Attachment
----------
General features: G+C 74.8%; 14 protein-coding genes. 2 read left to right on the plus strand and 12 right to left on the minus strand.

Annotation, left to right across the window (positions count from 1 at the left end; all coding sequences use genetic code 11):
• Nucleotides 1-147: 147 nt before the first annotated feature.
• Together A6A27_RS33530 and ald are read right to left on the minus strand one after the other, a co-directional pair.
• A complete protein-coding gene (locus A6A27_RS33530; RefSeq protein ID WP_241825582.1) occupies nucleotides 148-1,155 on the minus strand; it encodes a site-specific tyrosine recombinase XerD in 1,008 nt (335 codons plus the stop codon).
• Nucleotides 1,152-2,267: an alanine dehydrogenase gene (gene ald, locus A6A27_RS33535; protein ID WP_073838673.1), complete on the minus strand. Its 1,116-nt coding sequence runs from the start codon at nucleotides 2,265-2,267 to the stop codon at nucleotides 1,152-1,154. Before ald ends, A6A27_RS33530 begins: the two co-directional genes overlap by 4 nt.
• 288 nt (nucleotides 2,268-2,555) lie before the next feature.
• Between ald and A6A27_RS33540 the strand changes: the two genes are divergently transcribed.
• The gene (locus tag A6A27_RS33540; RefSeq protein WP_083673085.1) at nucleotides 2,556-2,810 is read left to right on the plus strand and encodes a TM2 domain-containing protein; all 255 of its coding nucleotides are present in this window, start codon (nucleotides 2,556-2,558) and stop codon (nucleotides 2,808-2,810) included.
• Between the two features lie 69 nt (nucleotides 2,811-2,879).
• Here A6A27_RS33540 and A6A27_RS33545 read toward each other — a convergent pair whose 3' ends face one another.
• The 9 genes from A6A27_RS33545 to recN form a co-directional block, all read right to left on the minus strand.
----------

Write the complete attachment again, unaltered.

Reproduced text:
General features: G+C 74.8%; 14 protein-coding genes. 2 read left to right on the plus strand and 12 right to left on the minus strand.

Annotation, left to right across the window (positions count from 1 at the left end; all coding sequences use genetic code 11):
• Nucleotides 1-147: 147 nt before the first annotated feature.
• Together A6A27_RS33530 and ald are read right to left on the minus strand one after the other, a co-directional pair.
• A complete protein-coding gene (locus A6A27_RS33530; RefSeq protein ID WP_241825582.1) occupies nucleotides 148-1,155 on the minus strand; it encodes a site-specific tyrosine recombinase XerD in 1,008 nt (335 codons plus the stop codon).
• Nucleotides 1,152-2,267: an alanine dehydrogenase gene (gene ald, locus A6A27_RS33535; protein ID WP_073838673.1), complete on the minus strand. Its 1,116-nt coding sequence runs from the start codon at nucleotides 2,265-2,267 to the stop codon at nucleotides 1,152-1,154. Before ald ends, A6A27_RS33530 begins: the two co-directional genes overlap by 4 nt.
• 288 nt (nucleotides 2,268-2,555) lie before the next feature.
• Between ald and A6A27_RS33540 the strand changes: the two genes are divergently transcribed.
• The gene (locus tag A6A27_RS33540; RefSeq protein WP_083673085.1) at nucleotides 2,556-2,810 is read left to right on the plus strand and encodes a TM2 domain-containing protein; all 255 of its coding nucleotides are present in this window, start codon (nucleotides 2,556-2,558) and stop codon (nucleotides 2,808-2,810) included.
• Between the two features lie 69 nt (nucleotides 2,811-2,879).
• Here A6A27_RS33540 and A6A27_RS33545 read toward each other — a convergent pair whose 3' ends face one another.
• The 9 genes from A6A27_RS33545 to recN form a co-directional block, all read right to left on the minus strand.